A positive rate of reduction of the distribution of measles cases within the period under review is an indication of an increasing trend, this shows that more cases of measles are being recorded despite all the public health interventions being carried out in the state. The number of reported cases increases from the beginning of the first quarter which is equivalent to the start of the dry season, peaks at the end of the second quarter and then progressively diminishes. This is similar to the pattern reported to be exhibited by measles in Nigeria and WHO Africa region [20]. Increase measles case reporting is also related to the period of school children resumption which is coincidental to the beginning of the dry season and a gradual reduction towards the end of the year when the children are out of school Our projections of 2019 and 2020 cases of measles shows that more cases of measles will be reported in Osun State other things being equal, with the second quarter of the two projected years having the highest expected numbers. These findings are interesting bearing in mind that specific preventive measures, including routine and supplemental immunization, are in place to control the disease [20]. However, the quality of these activities may be doubtful, another explanation for the increase in incidence of measles among vaccinated population could be an infection occurring before development of immunity, a maternal antibody interference or a poor vaccine efficacy due to poor handling and storage [21, 22] a situation of spatial heterogeneity in the populations immune status and the waning of vaccine derived measles immunity with time will bring about a compromised population immunity [23, 24]. The reduction in the level of routine measles vaccination coverage at the state level from 97% in 2016 to 75% in 2018 can also be a possible explanation for the high measles case reporting rate and increase in trend of measles reporting being experienced at the state level, the LGA with the lowest level of vaccine coverage which included Ede south LGA, Ifedayo LGA and Boluwaduro LGA non surprisingly had the largest measles case reporting rate while the LGA with the highest vaccination coverage rates like Ilesha east and Ilesha west LGA has the lowest measles case reporting rates, however a supplementary measles campaign being planned for the second quarter of 2019, if qualitatively implemented, and the coverage is adequate, more rural settlement will be reached and the epidemics will hopefully be milder. With sustenance of proper coverage with routine measles vaccination, the epidemics are expected to stop altogether and transmission will be interrupted. if vaccine coverage is however poor, vaccine immunity will not be sufficient, and susceptible adults will increase. The increasing trend may also be explained by the possibility that reporting might just be getting better as clinics are improving and learning more about reporting. It is then imperative to validate if the observed increase in trend is due to the failure of public health interventions or an improvement in the surveillance system.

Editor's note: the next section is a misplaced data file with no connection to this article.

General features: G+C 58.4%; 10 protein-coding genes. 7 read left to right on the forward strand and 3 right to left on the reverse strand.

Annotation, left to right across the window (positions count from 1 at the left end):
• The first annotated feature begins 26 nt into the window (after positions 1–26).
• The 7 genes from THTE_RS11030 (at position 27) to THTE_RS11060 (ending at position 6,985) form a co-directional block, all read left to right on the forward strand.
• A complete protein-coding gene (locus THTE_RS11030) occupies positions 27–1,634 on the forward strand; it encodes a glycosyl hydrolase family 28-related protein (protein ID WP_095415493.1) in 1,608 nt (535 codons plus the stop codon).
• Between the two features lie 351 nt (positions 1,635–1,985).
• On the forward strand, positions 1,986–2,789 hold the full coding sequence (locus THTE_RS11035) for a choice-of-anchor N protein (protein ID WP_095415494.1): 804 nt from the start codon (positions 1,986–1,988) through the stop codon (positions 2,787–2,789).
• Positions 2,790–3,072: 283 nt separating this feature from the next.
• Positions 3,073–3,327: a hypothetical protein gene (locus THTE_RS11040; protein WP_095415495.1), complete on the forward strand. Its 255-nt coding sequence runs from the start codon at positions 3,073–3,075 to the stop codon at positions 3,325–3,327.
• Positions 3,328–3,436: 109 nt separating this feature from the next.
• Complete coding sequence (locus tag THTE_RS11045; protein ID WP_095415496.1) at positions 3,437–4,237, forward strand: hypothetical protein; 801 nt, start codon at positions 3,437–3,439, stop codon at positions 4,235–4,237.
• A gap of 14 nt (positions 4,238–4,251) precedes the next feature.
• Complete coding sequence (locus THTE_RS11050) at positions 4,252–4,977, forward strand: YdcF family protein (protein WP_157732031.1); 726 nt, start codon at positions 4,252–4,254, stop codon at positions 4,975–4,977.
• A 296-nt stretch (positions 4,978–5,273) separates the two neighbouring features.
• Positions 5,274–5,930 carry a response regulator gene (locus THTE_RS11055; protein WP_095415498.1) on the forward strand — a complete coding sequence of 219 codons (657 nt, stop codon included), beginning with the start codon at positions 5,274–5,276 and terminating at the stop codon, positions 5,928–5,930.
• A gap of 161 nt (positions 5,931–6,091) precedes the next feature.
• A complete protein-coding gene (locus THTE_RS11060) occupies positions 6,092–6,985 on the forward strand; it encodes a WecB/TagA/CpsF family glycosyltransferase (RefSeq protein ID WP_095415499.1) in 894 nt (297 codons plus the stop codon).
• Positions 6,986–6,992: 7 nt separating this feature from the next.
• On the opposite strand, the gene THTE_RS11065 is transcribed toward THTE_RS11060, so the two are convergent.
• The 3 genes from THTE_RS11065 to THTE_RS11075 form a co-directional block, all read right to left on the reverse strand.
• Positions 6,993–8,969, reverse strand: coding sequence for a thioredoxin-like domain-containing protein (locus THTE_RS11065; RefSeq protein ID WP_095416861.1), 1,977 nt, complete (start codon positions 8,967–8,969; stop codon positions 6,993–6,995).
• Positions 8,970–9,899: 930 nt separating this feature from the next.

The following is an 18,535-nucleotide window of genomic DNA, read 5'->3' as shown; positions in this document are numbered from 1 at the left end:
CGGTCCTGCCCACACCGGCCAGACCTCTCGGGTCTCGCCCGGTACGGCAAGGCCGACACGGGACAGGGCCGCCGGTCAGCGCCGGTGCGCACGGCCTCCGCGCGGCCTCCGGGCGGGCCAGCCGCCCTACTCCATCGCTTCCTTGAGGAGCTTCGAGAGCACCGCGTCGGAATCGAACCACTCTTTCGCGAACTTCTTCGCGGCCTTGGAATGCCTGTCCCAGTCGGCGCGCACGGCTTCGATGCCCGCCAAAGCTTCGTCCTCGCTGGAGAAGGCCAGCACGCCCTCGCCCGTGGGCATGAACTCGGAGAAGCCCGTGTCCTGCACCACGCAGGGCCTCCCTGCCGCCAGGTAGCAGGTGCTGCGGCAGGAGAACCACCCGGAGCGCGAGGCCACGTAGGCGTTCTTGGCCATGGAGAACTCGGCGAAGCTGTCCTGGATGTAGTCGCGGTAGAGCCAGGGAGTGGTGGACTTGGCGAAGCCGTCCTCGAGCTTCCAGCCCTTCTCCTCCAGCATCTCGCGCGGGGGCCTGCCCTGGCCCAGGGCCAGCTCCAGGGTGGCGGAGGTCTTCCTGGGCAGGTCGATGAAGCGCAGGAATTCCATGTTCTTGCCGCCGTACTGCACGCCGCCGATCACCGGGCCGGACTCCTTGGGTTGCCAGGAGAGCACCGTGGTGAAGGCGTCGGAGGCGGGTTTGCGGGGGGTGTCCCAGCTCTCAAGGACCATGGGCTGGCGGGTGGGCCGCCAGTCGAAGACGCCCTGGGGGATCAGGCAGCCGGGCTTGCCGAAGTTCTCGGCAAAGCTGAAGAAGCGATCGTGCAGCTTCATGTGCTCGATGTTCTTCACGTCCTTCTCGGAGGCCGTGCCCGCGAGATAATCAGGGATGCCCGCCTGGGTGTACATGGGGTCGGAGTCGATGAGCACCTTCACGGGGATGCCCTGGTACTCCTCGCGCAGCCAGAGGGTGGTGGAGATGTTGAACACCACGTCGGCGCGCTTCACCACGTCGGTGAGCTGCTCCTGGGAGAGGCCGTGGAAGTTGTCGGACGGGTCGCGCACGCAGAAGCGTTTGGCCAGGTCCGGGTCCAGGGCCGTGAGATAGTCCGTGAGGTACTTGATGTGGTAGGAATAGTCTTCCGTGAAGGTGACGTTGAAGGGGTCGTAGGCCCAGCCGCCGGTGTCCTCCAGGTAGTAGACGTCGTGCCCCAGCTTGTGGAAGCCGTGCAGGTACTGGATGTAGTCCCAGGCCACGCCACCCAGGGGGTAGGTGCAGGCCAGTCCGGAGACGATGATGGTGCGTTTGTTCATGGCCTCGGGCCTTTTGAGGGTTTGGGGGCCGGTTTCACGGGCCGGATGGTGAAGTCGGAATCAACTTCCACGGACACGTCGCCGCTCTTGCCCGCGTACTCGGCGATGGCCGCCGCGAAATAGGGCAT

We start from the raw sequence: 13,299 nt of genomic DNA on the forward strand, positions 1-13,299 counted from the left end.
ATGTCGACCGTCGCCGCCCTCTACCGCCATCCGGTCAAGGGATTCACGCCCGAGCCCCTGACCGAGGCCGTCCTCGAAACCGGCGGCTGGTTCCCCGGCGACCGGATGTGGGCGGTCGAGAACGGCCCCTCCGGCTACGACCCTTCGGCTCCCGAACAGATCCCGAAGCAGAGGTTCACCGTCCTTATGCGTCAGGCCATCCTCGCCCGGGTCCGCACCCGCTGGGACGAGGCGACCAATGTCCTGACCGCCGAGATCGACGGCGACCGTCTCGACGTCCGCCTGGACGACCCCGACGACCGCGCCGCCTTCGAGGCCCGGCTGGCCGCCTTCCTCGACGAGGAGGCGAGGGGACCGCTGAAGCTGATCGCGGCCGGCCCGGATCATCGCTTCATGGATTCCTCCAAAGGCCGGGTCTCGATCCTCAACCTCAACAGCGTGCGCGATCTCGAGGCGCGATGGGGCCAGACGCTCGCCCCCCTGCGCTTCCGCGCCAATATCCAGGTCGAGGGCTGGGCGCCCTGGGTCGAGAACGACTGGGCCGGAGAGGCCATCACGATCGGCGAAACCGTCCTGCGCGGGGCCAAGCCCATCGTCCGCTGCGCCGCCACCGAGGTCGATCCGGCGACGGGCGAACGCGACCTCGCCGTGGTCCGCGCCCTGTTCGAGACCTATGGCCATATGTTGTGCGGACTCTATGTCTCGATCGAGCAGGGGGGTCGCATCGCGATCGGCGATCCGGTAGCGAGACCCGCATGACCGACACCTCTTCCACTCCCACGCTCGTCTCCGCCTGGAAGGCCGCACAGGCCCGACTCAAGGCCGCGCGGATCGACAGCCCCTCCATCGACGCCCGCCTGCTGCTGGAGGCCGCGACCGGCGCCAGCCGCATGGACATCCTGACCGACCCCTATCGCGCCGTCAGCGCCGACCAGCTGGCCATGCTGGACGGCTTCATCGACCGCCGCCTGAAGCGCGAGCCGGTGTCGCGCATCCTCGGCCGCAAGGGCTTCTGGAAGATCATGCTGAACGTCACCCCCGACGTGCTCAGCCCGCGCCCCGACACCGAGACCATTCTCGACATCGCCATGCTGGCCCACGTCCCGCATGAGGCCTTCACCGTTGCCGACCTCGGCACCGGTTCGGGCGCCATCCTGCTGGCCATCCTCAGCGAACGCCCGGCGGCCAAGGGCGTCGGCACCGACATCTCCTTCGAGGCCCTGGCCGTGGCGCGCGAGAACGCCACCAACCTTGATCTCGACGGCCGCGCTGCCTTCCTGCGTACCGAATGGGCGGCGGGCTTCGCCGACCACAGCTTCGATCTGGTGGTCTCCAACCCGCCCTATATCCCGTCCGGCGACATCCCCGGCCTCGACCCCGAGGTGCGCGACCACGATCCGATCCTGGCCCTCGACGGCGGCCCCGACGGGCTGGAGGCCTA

Measles pattern in Osun State is endemic but outbreaks occur sporadically peaking in different months during the period under review.

We were limited in our study as we only had access to data from Osun State surveillance weekly reporting with no line list available; hence person characteristic of cases could not be determined. Also the Osun measles case based surveillance system evaluation has not yet been carried out hence we have no insight on the sensitivity of the measles surveillance system and its other system attribute as at the time of this data analysis, but we are in the process of obtaining authority from stake holders to carry out the measles surveillance system evaluation of Osun state measles IDSR reporting system soon.

Conclusion

This study confirms the endemicity of measles in Osun State. It showed that Ede South LGA has the highest rate of reported measles cases in Osun State. Measles cases may increase in years ahead and the second quarter of a year has the highest number. Low measles vaccination coverage is a likely reason for the increase measles case reporting rate in Ede south LGA.

From our findings, health promotion campaigns through the mass media or via other information and communication materials, such as posters and handbills on the need for measles vaccination and isolation of suspected cases especially during school hours in high reporting areas like Ede south should be instituted by Government. More attention should be given to the second quarter of each year during these campaigns.

Availability of data and materials

All data generated or analyzed during this study are included in this published article [and its supplementary information files].

Abbreviations

CFR:

Case fatality rate

ITLPQ:

increase in trend line per Quarter

LGA:

Local government area

OSHREC:

Osun State Health Research Ethics Committee

QV:

Quarterly variation

SIA:

Supplementary immunization activities

SV:

Seasonal variation

WHO:

World health organization

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Acknowledgements

I wish to acknowledge the contributions of Dr. chukwuma Umeokonkwo an NFELTP graduate and a great colleague, who guided me throughout my manuscript writing and submission to a peer review journal and also Dr. Akano Oluwaseyi, a cohort 9 resident who guided me throughout the preparation of my draft manuscript, and the entire members of the epidemiology department of Osun state ministry of health for their contributions.

Funding

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Affiliations

Authors

Contributions

FOS drafted the manuscript. OAM designed the measles surveillance and collected the data. SAA performed the statistical analysis. AU, CA, EW and SAA revised the manuscript critically for important intellectual content. All the authors listed read and approved the final manuscript.

Corresponding author

Correspondence to Folajimi O. Shorunke.

Ethics declarations

Ethics approval and consent to participate

I received ethics approval from the Osun State Health Research Ethics Committee (OSHREC) to obtain data from the epidemiology department and carry out the analysis as required (Reference number OSHREC/PRS/569 T/155).

Consent for publication

Not applicable.

Competing interests

The authors declare that they have no competing interests.

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Supplementary information

Additional file 1.

Rates of reported cases of measles per 100,000 populations from January 2016 to December 2018 for all LGA in Osun State. This file shows the data from which Fig. 1 was derived. The first column for each year (2016–2018) is the LGA the second is the estimated population of each LGA from the Nigeria 2006 national census the third is the number of reported case for that year in each LGA and lastly the computed incidence rate.

Additional file 2.

Number of reported cases of measles in Osun State by year and months from January 2016 to December 2018. This is the file from which the time trend in Fig. 2 was generated. It consist of the total number of measles cases for each months for all the 3 years under review.

Additional file 3.

Percentage vaccination rate in Osun State by year, from January 2016 to December 2018. This is the data from which Fig. 3 was derived from. It shows the measles vaccination coverage for the period under review.

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Shorunke, F.O., Adeola-Musa, O., Usman, A. et al. Descriptive epidemiology of measles surveillance data, Osun state, Nigeria, 2016–2018. BMC Public Health 19, 1636 (2019). https://doi.org/10.1186/s12889-019-8012-6

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Keywords

  • Measles surveillance
  • Seasonal variation
  • Trend
  • Osun-state